The rate of drug related killings continues to increase, though at a slower rate than in 2010.
Politicians and economists in Texas observe presidential race in Mexico to how their relations may change with a new President.
While the Zetas now have control in more territory, their power still may not be as strong as the Sinaloa Cartel.
Andrew Selee, Director of the Mexico Institute at the Woodrow Wilson Center, has been featured in the Mexican newspaper "El Diario de Yucatán". The article covered the recent visit by Genaro García Luna to the Woodrow Wilson Center on January 11th, 2012.
So many gangsters, so little time. Though President Felipe Calderon's five-year campaign has nailed dozens of crime bosses, many of Mexico's kingpins remain at large.
Veracruz governor fires entire police force in city as a step to get rid of corruption.
Guillermo O'Donnell, the foremost Latin American political scientist of the last 50 years and one of the world's leading scholars of comparative politics, passed away this week in his native Argentina.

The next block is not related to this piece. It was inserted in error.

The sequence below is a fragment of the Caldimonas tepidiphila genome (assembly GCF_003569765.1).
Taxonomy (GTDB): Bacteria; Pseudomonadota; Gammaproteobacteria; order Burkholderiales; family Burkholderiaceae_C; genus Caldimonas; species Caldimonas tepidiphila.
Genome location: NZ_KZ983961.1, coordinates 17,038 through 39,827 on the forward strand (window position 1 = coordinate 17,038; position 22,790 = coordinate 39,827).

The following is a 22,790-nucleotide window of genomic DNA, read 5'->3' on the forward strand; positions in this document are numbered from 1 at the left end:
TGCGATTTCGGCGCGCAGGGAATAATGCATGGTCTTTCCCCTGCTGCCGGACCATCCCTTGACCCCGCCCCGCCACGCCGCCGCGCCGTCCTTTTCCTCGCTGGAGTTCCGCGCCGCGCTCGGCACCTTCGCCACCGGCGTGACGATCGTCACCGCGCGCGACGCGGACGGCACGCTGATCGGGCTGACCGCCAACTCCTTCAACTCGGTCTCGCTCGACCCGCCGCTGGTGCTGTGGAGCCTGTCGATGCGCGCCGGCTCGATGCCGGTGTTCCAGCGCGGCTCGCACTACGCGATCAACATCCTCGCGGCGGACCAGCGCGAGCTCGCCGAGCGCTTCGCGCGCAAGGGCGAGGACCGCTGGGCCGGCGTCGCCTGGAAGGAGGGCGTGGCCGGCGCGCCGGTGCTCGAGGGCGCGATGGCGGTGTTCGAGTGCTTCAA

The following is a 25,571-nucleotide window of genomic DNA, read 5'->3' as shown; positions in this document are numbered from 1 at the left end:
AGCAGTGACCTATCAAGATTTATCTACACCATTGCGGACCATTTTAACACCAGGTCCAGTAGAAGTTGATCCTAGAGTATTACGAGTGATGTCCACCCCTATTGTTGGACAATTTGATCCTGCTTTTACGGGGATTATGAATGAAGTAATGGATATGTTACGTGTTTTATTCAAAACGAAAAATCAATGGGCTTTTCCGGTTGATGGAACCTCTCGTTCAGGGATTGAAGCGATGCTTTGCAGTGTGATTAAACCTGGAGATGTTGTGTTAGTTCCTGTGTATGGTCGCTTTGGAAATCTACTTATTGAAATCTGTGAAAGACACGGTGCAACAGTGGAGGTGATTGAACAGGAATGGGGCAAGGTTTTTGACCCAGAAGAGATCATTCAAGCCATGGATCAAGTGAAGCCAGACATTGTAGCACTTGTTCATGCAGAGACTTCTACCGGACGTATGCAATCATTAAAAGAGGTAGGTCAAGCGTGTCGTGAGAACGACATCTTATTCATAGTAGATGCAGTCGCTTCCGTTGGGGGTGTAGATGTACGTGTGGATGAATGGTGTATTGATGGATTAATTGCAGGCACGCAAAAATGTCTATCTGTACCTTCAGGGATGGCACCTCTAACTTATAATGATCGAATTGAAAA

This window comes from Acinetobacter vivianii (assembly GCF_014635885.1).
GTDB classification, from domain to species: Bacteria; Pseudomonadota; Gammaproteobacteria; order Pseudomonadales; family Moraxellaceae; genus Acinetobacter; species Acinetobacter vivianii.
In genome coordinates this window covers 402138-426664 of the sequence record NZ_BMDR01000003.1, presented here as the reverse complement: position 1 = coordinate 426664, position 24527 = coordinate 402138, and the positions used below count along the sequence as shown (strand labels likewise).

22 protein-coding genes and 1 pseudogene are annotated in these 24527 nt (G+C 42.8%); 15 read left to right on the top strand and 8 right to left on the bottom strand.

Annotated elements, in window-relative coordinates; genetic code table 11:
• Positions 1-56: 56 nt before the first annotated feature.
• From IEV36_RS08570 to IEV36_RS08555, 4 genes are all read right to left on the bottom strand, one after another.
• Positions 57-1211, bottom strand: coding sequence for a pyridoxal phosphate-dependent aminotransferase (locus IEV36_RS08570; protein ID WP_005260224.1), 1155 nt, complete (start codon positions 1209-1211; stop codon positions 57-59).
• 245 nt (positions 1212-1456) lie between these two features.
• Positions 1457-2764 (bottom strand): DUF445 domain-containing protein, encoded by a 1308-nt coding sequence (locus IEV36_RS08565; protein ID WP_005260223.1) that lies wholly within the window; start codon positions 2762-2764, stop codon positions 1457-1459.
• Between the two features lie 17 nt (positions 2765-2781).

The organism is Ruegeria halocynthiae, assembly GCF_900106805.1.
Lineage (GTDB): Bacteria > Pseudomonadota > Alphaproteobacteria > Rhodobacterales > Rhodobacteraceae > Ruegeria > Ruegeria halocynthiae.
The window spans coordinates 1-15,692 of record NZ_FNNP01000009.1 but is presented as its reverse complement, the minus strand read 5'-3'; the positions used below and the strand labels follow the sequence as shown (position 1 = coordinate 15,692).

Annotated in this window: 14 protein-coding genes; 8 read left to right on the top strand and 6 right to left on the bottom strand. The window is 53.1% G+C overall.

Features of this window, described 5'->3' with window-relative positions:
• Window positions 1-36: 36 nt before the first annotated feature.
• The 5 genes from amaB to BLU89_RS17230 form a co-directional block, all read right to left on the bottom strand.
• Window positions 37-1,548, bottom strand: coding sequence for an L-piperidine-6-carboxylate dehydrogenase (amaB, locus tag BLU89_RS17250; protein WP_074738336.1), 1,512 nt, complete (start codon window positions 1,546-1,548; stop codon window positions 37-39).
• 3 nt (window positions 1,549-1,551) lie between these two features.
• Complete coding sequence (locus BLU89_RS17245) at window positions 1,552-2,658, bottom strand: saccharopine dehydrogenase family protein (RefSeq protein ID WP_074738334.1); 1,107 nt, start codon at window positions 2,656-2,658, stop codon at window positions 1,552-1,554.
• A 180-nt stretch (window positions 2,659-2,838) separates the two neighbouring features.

Newly elected President of Guatemala Otto Perez Molina promised a crackdown on crime and drug-related violence but faces rampant corruption and one of the lowest tax bases in the hemisphere. An exclusive interview with former Guatemalan Vice President Eduardo Stein about the challenges ahead for his country and its President.
The Woodrow Wilson International Center for Scholars will present awards to two exemplary citizens of Mexico for their strong commitment to the improvement of their community. Javier Bours, founder of Industrias Bachoco, will receive the Woodrow Wilson Award for Corporate Citizenship, and Alejandro Martí, founder of SOS México, will receive the Woodrow Wilson Award for Public Service. The awards will be presented in a dinner ceremony to be held on November 15 in Mexico City.